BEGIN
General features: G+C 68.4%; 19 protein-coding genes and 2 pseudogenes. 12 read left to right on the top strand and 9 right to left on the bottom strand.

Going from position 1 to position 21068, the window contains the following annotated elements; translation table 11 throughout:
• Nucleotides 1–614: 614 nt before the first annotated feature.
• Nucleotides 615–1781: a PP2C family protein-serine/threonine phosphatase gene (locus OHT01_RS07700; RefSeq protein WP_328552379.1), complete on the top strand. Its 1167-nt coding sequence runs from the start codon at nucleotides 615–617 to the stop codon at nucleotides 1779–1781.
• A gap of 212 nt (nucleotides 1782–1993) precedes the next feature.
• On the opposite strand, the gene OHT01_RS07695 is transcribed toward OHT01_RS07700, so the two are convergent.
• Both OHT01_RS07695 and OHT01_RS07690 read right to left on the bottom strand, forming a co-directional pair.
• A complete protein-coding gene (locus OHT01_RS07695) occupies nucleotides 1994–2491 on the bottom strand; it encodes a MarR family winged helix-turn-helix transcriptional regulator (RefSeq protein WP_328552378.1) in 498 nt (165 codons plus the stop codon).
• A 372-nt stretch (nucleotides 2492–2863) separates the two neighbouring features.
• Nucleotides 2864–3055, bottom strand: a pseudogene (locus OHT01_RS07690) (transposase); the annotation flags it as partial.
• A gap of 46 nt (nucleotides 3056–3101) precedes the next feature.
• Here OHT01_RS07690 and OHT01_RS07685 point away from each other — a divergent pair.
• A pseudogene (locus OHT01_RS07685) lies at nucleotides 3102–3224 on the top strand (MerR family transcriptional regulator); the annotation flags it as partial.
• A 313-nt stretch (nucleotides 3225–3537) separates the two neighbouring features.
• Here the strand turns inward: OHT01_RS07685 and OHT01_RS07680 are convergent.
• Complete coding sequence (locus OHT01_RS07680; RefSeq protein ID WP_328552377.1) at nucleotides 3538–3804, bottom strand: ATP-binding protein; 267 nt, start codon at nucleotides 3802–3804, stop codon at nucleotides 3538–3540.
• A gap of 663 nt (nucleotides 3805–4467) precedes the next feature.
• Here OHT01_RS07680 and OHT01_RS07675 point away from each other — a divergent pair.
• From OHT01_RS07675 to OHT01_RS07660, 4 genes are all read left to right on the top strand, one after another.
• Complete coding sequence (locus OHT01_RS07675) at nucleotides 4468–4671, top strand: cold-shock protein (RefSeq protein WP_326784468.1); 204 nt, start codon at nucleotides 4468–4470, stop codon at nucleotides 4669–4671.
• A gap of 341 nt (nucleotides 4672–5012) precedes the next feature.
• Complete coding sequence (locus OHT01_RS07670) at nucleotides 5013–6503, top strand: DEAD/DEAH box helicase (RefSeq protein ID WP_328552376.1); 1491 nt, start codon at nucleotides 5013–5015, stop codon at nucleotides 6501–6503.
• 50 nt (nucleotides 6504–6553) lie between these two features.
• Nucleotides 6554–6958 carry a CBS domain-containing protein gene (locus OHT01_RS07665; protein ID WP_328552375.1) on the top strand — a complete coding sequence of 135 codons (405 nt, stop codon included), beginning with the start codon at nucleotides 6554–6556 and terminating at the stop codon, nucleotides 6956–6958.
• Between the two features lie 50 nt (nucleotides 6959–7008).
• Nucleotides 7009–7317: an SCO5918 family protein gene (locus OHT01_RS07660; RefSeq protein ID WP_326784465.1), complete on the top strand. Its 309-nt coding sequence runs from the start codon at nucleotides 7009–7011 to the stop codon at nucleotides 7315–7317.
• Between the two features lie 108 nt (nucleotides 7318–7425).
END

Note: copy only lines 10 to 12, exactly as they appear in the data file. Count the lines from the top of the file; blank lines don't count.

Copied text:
• Nucleotides 2864–3055, bottom strand: a pseudogene (locus OHT01_RS07690) (transposase); the annotation flags it as partial.
• A gap of 46 nt (nucleotides 3056–3101) precedes the next feature.
• Here OHT01_RS07690 and OHT01_RS07685 point away from each other — a divergent pair.